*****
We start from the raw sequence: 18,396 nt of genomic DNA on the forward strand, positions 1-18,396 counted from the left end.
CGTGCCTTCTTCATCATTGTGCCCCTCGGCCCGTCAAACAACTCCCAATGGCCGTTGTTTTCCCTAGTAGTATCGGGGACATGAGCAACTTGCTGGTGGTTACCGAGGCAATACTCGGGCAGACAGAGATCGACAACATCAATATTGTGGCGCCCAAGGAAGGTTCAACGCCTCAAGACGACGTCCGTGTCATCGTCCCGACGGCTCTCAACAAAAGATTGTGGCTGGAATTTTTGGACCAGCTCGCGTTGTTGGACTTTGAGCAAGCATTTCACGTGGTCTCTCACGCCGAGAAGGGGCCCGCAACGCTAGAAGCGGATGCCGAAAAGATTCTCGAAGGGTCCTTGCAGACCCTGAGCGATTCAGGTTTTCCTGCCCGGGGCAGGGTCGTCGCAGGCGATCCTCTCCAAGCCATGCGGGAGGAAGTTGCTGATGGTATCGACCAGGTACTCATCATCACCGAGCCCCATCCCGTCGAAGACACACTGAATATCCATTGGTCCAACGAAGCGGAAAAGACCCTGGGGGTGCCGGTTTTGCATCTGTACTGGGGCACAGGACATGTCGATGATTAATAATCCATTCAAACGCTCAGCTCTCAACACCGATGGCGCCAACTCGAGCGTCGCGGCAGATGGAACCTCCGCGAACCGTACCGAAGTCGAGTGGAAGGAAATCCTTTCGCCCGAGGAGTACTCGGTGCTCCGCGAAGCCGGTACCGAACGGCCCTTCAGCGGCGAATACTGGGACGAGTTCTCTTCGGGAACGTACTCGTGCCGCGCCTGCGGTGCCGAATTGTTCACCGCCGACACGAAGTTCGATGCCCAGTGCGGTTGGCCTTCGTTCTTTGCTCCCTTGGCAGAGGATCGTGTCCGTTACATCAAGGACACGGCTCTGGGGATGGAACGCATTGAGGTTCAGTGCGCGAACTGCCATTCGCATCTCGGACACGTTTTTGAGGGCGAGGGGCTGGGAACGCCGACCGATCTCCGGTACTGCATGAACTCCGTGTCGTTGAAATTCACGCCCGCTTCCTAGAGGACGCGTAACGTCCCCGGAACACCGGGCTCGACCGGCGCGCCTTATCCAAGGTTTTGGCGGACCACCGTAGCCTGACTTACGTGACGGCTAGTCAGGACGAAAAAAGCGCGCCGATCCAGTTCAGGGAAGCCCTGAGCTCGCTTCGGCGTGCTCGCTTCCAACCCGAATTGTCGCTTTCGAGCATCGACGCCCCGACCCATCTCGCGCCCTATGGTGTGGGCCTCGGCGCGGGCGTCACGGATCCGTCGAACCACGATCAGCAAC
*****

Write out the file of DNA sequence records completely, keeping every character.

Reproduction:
We start from the raw sequence: 18,396 nt of genomic DNA on the forward strand, positions 1-18,396 counted from the left end.
CGTGCCTTCTTCATCATTGTGCCCCTCGGCCCGTCAAACAACTCCCAATGGCCGTTGTTTTCCCTAGTAGTATCGGGGACATGAGCAACTTGCTGGTGGTTACCGAGGCAATACTCGGGCAGACAGAGATCGACAACATCAATATTGTGGCGCCCAAGGAAGGTTCAACGCCTCAAGACGACGTCCGTGTCATCGTCCCGACGGCTCTCAACAAAAGATTGTGGCTGGAATTTTTGGACCAGCTCGCGTTGTTGGACTTTGAGCAAGCATTTCACGTGGTCTCTCACGCCGAGAAGGGGCCCGCAACGCTAGAAGCGGATGCCGAAAAGATTCTCGAAGGGTCCTTGCAGACCCTGAGCGATTCAGGTTTTCCTGCCCGGGGCAGGGTCGTCGCAGGCGATCCTCTCCAAGCCATGCGGGAGGAAGTTGCTGATGGTATCGACCAGGTACTCATCATCACCGAGCCCCATCCCGTCGAAGACACACTGAATATCCATTGGTCCAACGAAGCGGAAAAGACCCTGGGGGTGCCGGTTTTGCATCTGTACTGGGGCACAGGACATGTCGATGATTAATAATCCATTCAAACGCTCAGCTCTCAACACCGATGGCGCCAACTCGAGCGTCGCGGCAGATGGAACCTCCGCGAACCGTACCGAAGTCGAGTGGAAGGAAATCCTTTCGCCCGAGGAGTACTCGGTGCTCCGCGAAGCCGGTACCGAACGGCCCTTCAGCGGCGAATACTGGGACGAGTTCTCTTCGGGAACGTACTCGTGCCGCGCCTGCGGTGCCGAATTGTTCACCGCCGACACGAAGTTCGATGCCCAGTGCGGTTGGCCTTCGTTCTTTGCTCCCTTGGCAGAGGATCGTGTCCGTTACATCAAGGACACGGCTCTGGGGATGGAACGCATTGAGGTTCAGTGCGCGAACTGCCATTCGCATCTCGGACACGTTTTTGAGGGCGAGGGGCTGGGAACGCCGACCGATCTCCGGTACTGCATGAACTCCGTGTCGTTGAAATTCACGCCCGCTTCCTAGAGGACGCGTAACGTCCCCGGAACACCGGGCTCGACCGGCGCGCCTTATCCAAGGTTTTGGCGGACCACCGTAGCCTGACTTACGTGACGGCTAGTCAGGACGAAAAAAGCGCGCCGATCCAGTTCAGGGAAGCCCTGAGCTCGCTTCGGCGTGCTCGCTTCCAACCCGAATTGTCGCTTTCGAGCATCGACGCCCCGACCCATCTCGCGCCCTATGGTGTGGGCCTCGGCGCGGGCGTCACGGATCCGTCGAACCACGATCAGCAAC